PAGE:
What then shall we say to these things? If God is for us, who can be against us?  He who did not spare His own Son, but delivered Him up for us all, how shall He not with Him also freely give us all things?  Who shall bring a charge against God’s elect? It is God who justifies.  Who is he who condemns? It is Christ who died, and furthermore is also risen, who is even at the right hand of God, who also makes intercession for us. Romans 8:31-34

 

What confidence is here in these words of St. Paul, “If God is for us, who can be against us”!  How much comfort and consolation is right here for the sinner trapped in his sin, the doubter who worries about God’s help, the sufferer bearing the weight of his heavy cross!

These words are the very Word of God, reminding us of WHO it is that is for us, WHO it is that delivered His own Son, WHO it is who will give us all things, WHO it is who justifies (declares us to be not guilty before God because of our sin).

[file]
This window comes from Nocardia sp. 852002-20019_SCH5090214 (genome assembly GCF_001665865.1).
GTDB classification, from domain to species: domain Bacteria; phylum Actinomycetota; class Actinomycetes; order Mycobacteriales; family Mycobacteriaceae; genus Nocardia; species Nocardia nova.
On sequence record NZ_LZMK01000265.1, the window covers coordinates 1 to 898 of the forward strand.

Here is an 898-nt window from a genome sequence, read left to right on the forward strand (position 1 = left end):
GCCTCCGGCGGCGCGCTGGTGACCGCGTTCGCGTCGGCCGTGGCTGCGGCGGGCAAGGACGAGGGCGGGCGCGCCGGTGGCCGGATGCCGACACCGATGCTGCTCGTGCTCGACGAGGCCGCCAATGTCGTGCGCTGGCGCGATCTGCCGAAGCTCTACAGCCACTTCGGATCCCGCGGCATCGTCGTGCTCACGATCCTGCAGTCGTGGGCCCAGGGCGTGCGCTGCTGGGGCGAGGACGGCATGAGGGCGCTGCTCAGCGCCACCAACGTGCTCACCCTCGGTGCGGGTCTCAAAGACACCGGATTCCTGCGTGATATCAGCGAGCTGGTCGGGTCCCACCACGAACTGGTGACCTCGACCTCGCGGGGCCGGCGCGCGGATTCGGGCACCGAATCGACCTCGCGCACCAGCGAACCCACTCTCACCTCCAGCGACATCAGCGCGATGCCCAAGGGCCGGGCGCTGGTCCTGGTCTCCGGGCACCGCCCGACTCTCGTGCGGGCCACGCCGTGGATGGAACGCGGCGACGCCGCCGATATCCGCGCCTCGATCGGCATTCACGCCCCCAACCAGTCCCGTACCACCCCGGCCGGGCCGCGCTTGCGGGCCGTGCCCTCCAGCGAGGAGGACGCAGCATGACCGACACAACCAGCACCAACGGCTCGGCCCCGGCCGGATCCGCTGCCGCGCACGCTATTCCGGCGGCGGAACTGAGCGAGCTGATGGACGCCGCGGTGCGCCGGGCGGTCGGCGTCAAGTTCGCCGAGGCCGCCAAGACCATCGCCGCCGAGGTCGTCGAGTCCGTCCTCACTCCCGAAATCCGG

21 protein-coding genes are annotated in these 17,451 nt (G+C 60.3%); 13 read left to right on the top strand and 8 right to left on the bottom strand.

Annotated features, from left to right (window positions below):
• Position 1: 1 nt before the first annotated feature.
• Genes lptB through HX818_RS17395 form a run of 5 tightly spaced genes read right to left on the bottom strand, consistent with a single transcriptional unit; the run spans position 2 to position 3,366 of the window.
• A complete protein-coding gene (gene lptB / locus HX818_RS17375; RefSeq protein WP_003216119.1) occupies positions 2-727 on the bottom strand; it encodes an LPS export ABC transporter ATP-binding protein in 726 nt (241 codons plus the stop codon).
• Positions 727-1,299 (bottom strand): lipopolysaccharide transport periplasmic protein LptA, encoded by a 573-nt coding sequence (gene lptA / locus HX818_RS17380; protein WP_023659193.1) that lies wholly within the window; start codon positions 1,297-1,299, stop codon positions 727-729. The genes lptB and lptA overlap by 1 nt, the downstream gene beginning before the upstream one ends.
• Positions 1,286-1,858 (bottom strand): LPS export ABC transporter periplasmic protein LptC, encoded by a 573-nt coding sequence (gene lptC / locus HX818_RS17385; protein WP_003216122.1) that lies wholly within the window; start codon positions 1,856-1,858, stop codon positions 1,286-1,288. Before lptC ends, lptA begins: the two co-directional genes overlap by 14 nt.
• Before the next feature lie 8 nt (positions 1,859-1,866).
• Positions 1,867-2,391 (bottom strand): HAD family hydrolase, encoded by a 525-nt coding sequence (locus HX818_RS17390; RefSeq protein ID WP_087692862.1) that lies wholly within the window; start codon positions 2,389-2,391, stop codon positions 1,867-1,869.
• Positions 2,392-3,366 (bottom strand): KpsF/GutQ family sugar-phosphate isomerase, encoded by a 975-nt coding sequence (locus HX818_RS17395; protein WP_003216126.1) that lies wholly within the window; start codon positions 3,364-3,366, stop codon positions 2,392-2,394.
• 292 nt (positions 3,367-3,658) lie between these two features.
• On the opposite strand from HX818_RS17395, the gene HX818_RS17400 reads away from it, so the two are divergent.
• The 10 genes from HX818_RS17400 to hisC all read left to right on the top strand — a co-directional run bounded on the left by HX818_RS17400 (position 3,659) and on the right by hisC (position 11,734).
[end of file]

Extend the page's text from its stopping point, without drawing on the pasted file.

Because God does not condemn you, you are not condemned.  Because God justifies you on account of His Son, you are justified.  Because God delivered Jesus to death on the cross for you, He will indeed give you all things.  You thus have no need to worry about any lack.  Only continue to trust in the Lord, for His Word will indeed come to pass.

Because God is for you (see Romans 5:1ff), no one and no thing can be against you (Romans 8:35ff).  Not even Satan is able to accuse you before your Heavenly Father.